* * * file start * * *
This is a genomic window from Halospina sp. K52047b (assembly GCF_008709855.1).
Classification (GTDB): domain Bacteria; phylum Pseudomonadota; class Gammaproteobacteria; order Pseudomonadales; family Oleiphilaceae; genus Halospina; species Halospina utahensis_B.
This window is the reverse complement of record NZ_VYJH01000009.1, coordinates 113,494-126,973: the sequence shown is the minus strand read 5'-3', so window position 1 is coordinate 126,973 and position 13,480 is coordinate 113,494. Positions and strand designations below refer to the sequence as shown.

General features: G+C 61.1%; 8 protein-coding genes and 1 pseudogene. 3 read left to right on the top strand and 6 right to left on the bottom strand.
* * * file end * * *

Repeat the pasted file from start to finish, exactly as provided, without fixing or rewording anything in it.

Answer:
This is a genomic window from Halospina sp. K52047b (assembly GCF_008709855.1).
Classification (GTDB): domain Bacteria; phylum Pseudomonadota; class Gammaproteobacteria; order Pseudomonadales; family Oleiphilaceae; genus Halospina; species Halospina utahensis_B.
This window is the reverse complement of record NZ_VYJH01000009.1, coordinates 113,494-126,973: the sequence shown is the minus strand read 5'-3', so window position 1 is coordinate 126,973 and position 13,480 is coordinate 113,494. Positions and strand designations below refer to the sequence as shown.

General features: G+C 61.1%; 8 protein-coding genes and 1 pseudogene. 3 read left to right on the top strand and 6 right to left on the bottom strand.